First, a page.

The Twentieth Century Society

Campaigning for outstanding buildings

Competition winners and Q&A with Shelley Klein, author of The See-Through House

Thank you to everyone who entered our competition to win a copy of Shelley Klein’s See-Through House. The winners are Jenny Berrisford and Keith Miller.

As the competition closes, we are sharing a Q&A with the author of the book:

– What was the catalyst for writing The See-Through House?
The catalyst was the death of my father. Writing the book was a way of keeping both him and my mother (who died in 2008) close to me, until I was ready to say good-bye to the house.

– What are your earliest memories of your family home, High Sunderland? When did you start to realise it was more than just a normal family home?
I have so many early memories of High Sunderland, but the encompassing one is the physical and emotional warmth of the place, and the light and colours that poured into the house from outside. I don’t believe I realized how special the house was until I reached my late teens/early twenties.

– The book is structured as if on a walk from room-to-room in High Sunderland. Can you tell us a bit about this choice?
Before I started writing the book, I knew I needed a solid structure in order to hold all the different timelines and strands together. Given the story was essentially about why my father came to build High Sunderland and what the house meant to both him and the family, it suddenly occurred to me that it also provided the perfect form on which to build the book.

– The book is full of beautiful photos of the house and your father’s work. How did you go about sourcing archive materials and researching the finer details of your father’s life?
I was very fortunate in that most of the photographs in the book come from either our family albums or from publicity shots taken throughout my childhood, and of which we owned copies. In addition, my father wrote Eye for Colour (1965) from which I was able to glean details of his life as well as the many ideas he had on design. I was also fortunate enough to have spent time with him in later life talking about his childhood memories.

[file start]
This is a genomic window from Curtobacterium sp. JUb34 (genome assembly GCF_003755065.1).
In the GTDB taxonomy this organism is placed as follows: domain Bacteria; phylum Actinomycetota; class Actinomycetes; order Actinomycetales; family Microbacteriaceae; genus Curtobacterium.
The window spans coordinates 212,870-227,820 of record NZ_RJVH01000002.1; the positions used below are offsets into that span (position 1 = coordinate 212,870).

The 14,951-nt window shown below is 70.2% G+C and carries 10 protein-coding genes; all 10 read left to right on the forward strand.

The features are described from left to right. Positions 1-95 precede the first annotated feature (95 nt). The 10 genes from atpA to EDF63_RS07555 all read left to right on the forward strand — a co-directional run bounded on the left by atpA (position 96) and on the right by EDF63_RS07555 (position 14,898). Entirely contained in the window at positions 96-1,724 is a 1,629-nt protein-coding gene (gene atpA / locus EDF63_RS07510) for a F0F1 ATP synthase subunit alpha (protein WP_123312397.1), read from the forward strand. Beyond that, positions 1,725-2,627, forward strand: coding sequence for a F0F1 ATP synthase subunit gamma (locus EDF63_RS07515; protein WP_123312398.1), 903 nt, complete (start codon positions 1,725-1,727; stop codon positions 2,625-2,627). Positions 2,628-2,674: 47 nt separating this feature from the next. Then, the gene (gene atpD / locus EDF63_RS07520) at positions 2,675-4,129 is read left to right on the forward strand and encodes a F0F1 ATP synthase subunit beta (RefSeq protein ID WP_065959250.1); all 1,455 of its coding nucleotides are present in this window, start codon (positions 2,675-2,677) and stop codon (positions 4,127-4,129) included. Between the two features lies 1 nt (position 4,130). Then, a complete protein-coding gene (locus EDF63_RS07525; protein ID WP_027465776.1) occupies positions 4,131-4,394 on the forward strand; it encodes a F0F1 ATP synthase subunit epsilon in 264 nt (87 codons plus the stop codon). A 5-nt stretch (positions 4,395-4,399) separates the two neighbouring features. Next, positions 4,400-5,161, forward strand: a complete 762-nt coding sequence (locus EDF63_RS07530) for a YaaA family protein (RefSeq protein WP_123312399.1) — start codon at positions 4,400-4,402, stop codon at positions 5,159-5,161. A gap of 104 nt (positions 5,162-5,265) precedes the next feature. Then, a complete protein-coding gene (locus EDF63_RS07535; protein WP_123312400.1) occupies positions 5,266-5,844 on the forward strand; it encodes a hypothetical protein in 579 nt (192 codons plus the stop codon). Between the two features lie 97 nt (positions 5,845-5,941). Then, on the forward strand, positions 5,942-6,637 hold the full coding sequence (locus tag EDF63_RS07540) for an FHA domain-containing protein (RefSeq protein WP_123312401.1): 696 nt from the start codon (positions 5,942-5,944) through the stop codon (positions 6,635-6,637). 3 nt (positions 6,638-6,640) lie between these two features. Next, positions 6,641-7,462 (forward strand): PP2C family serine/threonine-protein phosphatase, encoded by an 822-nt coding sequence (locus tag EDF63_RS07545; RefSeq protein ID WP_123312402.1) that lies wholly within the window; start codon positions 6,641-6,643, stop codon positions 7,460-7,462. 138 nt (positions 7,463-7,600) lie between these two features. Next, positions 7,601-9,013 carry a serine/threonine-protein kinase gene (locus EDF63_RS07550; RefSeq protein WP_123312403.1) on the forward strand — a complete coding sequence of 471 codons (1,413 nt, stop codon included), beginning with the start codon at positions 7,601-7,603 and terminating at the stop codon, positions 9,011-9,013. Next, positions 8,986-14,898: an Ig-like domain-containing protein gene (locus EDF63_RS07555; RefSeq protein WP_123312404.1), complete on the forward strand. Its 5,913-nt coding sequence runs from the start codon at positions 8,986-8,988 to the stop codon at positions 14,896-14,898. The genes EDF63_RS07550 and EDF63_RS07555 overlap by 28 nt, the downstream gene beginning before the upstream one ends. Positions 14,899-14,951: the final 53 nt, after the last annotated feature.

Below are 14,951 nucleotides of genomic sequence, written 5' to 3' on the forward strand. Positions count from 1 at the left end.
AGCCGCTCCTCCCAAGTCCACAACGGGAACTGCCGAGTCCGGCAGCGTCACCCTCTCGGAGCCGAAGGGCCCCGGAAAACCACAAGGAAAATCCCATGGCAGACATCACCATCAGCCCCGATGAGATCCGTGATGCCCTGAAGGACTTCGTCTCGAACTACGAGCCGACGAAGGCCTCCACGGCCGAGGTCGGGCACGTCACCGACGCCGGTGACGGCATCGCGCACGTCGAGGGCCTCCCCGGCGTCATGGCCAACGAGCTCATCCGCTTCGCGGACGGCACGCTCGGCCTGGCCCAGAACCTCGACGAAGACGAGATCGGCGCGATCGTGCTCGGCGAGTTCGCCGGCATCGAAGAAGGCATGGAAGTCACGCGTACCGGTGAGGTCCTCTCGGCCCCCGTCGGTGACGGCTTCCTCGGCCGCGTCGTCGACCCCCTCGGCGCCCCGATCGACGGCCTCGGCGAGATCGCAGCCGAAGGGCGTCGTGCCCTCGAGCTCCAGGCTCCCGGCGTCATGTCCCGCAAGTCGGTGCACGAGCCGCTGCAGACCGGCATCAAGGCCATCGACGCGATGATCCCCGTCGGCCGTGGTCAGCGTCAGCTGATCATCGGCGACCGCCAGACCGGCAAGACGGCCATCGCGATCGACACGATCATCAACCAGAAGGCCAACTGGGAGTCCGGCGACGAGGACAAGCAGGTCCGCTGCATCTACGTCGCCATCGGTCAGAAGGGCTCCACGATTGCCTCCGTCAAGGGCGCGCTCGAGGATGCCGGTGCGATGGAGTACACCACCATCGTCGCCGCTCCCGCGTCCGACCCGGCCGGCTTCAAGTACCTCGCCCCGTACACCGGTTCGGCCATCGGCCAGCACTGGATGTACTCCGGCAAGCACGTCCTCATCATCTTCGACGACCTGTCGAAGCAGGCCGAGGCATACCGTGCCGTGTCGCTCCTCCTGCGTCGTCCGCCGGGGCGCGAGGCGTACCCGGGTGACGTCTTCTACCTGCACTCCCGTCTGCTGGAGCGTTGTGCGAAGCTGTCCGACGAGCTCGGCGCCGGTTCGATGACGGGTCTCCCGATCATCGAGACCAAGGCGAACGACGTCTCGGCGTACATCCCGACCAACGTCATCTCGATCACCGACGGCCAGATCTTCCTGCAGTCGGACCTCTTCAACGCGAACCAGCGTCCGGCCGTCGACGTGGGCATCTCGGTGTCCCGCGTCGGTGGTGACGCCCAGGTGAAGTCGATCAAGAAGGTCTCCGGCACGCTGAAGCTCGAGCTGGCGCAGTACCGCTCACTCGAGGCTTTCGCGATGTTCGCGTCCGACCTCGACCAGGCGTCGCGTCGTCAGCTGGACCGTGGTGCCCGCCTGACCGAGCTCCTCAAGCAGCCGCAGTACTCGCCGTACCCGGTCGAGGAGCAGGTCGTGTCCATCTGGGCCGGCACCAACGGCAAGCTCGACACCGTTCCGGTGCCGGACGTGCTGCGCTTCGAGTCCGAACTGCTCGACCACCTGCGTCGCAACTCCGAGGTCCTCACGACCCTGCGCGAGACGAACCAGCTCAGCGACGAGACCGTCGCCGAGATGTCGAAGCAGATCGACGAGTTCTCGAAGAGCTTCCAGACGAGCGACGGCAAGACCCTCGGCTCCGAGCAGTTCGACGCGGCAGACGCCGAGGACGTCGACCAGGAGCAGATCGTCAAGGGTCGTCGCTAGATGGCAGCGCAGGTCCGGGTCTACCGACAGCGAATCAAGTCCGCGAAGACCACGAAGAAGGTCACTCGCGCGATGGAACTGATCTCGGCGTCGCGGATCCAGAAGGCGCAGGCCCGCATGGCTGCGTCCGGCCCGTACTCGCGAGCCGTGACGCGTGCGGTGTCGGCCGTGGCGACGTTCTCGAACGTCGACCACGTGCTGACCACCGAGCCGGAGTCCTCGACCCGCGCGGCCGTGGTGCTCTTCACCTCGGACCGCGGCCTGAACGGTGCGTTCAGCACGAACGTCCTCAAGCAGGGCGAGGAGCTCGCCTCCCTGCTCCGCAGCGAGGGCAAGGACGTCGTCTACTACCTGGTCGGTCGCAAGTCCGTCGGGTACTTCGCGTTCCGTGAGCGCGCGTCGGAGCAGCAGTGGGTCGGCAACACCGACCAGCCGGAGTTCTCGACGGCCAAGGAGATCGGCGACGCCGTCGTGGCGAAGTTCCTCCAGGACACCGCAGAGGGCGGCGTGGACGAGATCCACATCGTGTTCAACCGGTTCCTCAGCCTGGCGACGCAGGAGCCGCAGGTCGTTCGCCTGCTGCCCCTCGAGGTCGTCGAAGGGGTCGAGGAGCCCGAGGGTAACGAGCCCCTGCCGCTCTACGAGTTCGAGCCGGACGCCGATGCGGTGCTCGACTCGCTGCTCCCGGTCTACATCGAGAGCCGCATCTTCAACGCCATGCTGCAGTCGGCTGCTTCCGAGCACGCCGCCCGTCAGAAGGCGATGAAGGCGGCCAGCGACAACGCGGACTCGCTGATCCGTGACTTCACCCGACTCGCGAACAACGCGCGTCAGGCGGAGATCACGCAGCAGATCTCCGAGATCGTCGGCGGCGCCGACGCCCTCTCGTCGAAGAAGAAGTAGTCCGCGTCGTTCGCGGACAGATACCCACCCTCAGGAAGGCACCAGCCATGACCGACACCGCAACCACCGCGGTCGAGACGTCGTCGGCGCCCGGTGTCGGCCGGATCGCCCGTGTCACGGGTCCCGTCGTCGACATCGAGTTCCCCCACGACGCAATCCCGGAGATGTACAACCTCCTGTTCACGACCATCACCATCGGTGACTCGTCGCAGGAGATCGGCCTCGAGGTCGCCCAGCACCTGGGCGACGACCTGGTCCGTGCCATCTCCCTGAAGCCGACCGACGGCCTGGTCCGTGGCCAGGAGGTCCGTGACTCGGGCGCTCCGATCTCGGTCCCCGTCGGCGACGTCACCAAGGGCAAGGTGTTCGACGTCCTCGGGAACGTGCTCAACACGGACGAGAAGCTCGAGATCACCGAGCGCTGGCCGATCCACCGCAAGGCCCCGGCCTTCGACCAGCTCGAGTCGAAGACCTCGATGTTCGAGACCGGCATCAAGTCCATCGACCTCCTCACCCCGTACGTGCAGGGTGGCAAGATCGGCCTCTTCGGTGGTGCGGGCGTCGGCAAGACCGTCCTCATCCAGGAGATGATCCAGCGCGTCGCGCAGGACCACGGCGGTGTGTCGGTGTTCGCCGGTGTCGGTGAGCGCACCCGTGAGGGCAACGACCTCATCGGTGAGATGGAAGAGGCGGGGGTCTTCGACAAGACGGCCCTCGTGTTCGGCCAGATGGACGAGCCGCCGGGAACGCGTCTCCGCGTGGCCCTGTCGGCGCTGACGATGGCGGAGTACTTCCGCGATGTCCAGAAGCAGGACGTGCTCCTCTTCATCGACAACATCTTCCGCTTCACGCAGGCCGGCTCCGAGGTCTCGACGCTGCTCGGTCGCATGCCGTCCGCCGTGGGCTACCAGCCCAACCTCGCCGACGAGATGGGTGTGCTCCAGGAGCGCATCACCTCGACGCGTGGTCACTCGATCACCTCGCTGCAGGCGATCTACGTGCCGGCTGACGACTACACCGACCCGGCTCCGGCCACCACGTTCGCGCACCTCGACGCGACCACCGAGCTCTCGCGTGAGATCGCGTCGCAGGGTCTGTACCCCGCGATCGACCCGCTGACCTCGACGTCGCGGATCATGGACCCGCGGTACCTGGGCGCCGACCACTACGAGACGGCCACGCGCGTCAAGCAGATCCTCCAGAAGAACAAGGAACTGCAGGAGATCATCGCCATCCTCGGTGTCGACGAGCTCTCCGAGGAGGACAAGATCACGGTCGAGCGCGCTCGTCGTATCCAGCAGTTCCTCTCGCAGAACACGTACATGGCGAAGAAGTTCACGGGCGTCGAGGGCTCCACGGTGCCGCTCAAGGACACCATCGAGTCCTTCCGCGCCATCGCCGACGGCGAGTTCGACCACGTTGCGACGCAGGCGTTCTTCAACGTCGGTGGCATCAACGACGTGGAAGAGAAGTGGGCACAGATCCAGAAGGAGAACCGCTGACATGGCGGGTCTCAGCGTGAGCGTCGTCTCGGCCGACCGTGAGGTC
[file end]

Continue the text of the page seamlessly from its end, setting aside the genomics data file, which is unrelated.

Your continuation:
– High Sunderland was central to the 60s and 70s fashion world. What effect did this have on you as a child and a teenager?
The fact that our house was part of the fashion world never really dawned on me either as a small child or a teenager. The fashion shows and photography shoots were fun to watch, but they were very much part of my parents’ working lives and therefore didn’t feel exceptional. Really, it’s only looking back that I appreciate how special the house and that time was, and how lucky I was to have grown up there.

– You quote Virginia Woolf several times in the book, is her work an inspiration to you? Were there any other authors you found particularly inspiring while you were writing The See-Through House?
Virginia Woolf has long been a favourite author of mine: Mrs Dalloway and To the Lighthouse in particular, and the subterranean vicissitudes of her characters. While writing the book I was also re-reading a lot of D.H. Lawrence, for example The Rainbow and Women in Love. Since university I’ve had an enormous affection for these two novels, particularly the way Lawrence wrote about landscape and nature and his use of colour. Gudren and Ursula’s coloured silk stockings, for example!

– How did it feel growing up with such an artistically prolific father? Did you find this encouraged or suppressed your own creativity?
Fortunately, it encouraged me. Both my parents were very enthusiastic when any of us made things or painted or wrote something creative. It was their way of life, something I watched my father in particular do every day, in one form or another. It therefore felt natural to incorporate that way of being into my own life.

– In the book you say that, in a sense, High Sunderland will always belong to you and your family – how does this sit with you now the house has been sold?
I use a quote from Emily Dickinson at the beginning of the book. ‘One need not be a Chamber – to be Haunted/One need not be a house.’ I am haunted by High Sunderland. It’s with me wherever I go and as such I will always feel it belongs to the family, but I do hope the new owners love it as much as we did and that they are very happy there.


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